6. You May Have Trouble Going to the Bathroom
Not only do carb sources supply glucose, but that notorious fiber we hear about regarding digestive health. Lowering the intake of carb sources in the form of plants can naturally lower fiber and increase the risk of constipation.
To combat this, make sure to include vegetables in the diet that are low in carbs and high in fiber like leafy greens, broccoli, cucumbers, and celery. Men and women are recommended to consume 25-38 grams of fiber daily, respectively.
7. Risk for Nutritional Deficiency Can Increase
Following a long-term, low-carb diet poses the risk of nutritional deficiencies. From vitamin A found in sweet potatoes to the B vitamins found in whole grains, carb sources are loaded with vitamins and minerals necessary for vital body processes. When these foods are cut out, the risk for some nutritional deficiencies can go up.
To combat this, make sure to still include low-carb vegetables. Taking a multivitamin or other specific vitamins or minerals may be discussed with your doctor or a dietitian.
8. You Feel like You Have the Flu
Similar to the lack of energy and headaches, flu-like symptoms can be common when starting to cut carbs. In fact, some people may even experience stomach pain or nausea as an effect of a lack of carbohydrates in the body.
These flu-like symptoms can last a few days when first drastically reducing carb intake or may even last a few weeks. Cutting carbs gradually can help combat this symptom as well as staying hydrated, getting adequate electrolytes, and avoiding strenuous exercise while cutting carbs.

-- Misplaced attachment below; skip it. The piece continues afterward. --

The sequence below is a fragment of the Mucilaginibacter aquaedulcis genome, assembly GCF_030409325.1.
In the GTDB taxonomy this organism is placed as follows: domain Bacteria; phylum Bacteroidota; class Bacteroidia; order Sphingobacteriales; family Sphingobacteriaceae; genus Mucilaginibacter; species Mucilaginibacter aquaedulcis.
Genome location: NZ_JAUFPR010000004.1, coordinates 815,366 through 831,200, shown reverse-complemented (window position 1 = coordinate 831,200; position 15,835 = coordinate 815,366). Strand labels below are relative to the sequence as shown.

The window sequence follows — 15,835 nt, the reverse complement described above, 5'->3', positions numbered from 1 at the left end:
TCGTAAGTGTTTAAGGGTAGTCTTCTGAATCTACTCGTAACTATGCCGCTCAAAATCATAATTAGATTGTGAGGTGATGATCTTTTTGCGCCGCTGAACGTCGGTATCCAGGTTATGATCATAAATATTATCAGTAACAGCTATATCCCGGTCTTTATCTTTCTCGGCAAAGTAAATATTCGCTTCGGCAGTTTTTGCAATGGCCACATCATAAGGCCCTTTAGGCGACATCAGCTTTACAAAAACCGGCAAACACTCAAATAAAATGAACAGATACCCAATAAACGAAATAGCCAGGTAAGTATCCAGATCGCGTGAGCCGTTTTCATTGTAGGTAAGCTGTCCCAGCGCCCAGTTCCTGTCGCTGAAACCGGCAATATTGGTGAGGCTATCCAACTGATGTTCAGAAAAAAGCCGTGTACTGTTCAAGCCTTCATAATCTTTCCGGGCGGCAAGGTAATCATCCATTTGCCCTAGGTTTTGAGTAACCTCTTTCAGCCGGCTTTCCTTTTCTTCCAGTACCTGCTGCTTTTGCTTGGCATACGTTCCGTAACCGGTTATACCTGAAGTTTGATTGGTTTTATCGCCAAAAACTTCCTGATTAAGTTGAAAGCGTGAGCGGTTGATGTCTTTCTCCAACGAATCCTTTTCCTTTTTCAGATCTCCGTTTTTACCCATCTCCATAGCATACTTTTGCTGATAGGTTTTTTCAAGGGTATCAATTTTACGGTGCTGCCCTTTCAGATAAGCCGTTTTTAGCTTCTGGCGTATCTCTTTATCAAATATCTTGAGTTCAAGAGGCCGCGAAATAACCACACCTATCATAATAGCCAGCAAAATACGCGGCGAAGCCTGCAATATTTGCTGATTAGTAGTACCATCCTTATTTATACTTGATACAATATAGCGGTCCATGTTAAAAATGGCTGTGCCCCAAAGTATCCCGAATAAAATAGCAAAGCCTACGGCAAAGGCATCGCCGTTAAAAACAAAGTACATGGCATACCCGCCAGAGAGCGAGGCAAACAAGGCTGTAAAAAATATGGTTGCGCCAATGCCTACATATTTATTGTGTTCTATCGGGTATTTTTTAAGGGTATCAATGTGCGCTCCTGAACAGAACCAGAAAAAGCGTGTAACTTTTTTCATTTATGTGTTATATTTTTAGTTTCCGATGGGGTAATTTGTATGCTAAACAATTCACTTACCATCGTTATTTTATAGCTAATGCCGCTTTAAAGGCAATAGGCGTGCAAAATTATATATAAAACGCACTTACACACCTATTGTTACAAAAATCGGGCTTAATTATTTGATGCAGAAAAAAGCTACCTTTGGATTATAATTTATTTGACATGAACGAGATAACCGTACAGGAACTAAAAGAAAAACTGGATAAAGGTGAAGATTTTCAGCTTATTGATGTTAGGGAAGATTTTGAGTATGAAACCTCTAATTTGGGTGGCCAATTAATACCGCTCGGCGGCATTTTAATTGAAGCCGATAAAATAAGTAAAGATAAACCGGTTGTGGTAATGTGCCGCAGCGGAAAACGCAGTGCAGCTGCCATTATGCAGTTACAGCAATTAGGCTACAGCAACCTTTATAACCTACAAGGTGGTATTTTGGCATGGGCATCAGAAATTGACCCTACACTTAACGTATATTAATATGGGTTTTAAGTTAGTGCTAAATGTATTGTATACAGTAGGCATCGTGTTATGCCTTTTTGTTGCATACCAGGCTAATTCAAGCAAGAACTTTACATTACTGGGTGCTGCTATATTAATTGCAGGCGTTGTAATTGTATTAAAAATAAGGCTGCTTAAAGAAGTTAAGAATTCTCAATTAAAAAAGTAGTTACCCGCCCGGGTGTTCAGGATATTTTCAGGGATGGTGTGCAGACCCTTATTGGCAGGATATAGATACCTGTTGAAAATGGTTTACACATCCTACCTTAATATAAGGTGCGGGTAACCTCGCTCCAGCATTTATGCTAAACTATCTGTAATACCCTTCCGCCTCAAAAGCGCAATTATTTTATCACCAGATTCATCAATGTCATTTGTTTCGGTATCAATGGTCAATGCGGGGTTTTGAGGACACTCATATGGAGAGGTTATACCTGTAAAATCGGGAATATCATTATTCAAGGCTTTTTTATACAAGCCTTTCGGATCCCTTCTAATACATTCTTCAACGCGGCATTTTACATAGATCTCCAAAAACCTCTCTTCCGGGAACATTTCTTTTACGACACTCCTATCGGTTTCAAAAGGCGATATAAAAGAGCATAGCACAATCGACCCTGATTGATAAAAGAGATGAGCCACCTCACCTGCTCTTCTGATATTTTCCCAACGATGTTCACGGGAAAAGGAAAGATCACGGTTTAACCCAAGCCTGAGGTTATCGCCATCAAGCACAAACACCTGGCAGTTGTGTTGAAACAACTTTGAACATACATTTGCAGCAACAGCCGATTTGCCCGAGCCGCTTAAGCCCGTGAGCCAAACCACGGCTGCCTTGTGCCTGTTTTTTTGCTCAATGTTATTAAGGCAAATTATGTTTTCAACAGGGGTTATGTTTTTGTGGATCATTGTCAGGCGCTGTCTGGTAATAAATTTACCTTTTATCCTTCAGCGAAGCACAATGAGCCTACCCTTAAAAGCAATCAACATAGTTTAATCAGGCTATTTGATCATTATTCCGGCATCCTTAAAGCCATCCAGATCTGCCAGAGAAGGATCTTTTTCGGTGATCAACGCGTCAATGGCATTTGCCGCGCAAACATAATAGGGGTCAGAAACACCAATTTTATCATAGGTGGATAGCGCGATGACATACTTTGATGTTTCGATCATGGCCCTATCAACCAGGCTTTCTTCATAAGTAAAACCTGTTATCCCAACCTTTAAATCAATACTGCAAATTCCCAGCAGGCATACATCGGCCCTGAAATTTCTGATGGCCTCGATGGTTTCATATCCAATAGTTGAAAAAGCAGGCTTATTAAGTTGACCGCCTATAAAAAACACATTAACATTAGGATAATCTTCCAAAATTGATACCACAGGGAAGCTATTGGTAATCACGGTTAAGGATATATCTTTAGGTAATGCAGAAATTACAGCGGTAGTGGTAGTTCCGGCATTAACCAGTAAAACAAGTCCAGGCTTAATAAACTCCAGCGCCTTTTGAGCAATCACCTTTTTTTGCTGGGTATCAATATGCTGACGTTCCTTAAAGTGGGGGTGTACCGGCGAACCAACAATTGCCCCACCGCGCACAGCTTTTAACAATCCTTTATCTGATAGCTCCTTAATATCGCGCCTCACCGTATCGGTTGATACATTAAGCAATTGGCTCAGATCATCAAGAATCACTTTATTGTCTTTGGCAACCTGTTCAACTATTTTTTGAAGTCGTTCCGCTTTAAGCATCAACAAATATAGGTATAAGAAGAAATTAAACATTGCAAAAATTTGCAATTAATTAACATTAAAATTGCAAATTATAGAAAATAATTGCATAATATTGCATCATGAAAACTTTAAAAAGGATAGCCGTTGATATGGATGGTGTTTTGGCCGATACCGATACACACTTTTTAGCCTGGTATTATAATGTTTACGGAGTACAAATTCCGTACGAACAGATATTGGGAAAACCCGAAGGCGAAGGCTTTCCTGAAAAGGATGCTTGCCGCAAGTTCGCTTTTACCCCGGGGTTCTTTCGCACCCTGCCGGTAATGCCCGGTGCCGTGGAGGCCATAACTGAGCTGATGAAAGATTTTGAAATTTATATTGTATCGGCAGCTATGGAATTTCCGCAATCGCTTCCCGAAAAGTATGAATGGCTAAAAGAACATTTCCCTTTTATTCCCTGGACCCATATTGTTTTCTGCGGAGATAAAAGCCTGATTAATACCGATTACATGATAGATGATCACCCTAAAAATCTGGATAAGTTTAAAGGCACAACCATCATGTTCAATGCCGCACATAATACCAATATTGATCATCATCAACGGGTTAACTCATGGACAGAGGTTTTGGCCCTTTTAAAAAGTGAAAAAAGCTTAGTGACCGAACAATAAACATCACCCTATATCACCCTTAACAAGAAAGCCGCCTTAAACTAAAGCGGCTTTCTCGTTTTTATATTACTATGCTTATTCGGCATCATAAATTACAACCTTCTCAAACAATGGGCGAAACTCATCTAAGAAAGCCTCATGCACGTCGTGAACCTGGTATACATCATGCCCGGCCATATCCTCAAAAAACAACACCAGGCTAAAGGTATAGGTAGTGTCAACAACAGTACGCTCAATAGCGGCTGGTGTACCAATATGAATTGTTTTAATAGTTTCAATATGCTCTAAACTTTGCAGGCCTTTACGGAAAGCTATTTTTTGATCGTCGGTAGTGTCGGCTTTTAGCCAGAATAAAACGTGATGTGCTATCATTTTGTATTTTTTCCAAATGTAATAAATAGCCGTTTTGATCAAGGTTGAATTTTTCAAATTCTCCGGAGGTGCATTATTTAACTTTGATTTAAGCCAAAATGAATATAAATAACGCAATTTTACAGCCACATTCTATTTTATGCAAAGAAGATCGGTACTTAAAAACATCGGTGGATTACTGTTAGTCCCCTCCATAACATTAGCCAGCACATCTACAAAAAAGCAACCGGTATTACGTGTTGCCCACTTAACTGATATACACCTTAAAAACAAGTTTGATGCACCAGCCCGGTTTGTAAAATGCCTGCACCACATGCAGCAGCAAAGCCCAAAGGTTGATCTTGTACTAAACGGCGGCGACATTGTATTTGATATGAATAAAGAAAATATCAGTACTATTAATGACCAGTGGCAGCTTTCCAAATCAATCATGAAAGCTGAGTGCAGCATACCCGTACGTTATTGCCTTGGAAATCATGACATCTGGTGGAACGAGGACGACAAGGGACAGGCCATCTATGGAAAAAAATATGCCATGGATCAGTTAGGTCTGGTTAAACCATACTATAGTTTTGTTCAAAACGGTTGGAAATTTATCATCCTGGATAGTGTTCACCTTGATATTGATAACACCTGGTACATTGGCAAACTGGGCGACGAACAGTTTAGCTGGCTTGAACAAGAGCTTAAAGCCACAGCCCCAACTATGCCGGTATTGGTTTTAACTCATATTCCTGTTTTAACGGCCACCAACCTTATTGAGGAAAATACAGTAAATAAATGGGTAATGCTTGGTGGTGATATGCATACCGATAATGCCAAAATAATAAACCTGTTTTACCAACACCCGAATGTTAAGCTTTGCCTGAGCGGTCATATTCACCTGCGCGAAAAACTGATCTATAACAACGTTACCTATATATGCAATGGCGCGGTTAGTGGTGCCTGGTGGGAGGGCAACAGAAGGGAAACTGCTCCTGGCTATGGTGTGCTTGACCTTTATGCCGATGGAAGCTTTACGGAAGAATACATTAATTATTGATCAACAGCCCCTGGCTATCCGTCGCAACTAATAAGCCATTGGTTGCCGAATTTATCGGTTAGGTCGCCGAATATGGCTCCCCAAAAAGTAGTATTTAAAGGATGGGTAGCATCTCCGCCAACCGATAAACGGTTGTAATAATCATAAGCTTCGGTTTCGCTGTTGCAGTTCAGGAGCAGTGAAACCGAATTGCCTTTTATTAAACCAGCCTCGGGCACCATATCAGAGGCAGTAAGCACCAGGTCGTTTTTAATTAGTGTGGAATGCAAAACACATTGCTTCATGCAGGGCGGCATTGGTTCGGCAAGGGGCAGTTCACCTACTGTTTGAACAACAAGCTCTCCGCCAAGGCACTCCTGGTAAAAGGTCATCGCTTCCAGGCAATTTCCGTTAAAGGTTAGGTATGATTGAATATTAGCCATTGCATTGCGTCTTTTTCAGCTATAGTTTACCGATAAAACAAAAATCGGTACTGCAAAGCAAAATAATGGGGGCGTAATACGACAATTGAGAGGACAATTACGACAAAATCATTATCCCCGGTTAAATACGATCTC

9. Shifts in Cholesterol Levels
Following a low-carb diet long-term could cause some good and not-so-good changes in cholesterol for some. On one hand, good HDL cholesterol can be increased with a low-carb diet. Triglycerides will also go down.
On the other hand, total cholesterol and LDL cholesterol can increase which could be a concern for heart health.
In Conclusion: Is Low-Carb Healthy?
Ultimately, the general population should aim to reduce refined carbs and focus more attention on carbs in their whole form. Cutting carbs from white bread and pasta, pastries, sugary drinks, and candies can be beneficial for everyone.
However, cutting carbs from whole grains, legumes, fruits, veggies, and dairy products can consequently cut fiber, antioxidants, vitamins, and minerals from the diet. This could lead to an increase in risk for nutritional deficiencies, constipation, or changes in cholesterol levels.
When cutting carbs from these foods, it can be natural to feel brain fog, headaches, flu-like symptoms, or lack of energy. These usually last short-term but these carb withdrawal symptoms may warrant a deeper reflection if this drastic carb cut is needed for health.
If you are wondering if a low-carb diet is right for you, talk to your doctor or consult a dietitian to discuss individual concerns or potential health benefits of following a low-carb diet.
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Daneshzad E, Keshavarz SA, Qorbani M, Larijani B, Azadbakht L. Association between a low-carbohydrate diet and sleep status, depression, anxiety, and stress score. Published February 7, 2020. https://onlinelibrary.wiley.com/doi/abs/10.1002/jsfa.10322.
Keto Diet: How it relates to Depression. WebMD. Published March 30, 2021. https://www.webmd.com/diet/what-to-know-about-keto-and-depression.
Your body on fewer carbs. WebMD. Published July 27, 2021. https://www.webmd.com/diet/ss/slideshow-what-happens-when-you-stop-eating-carbs.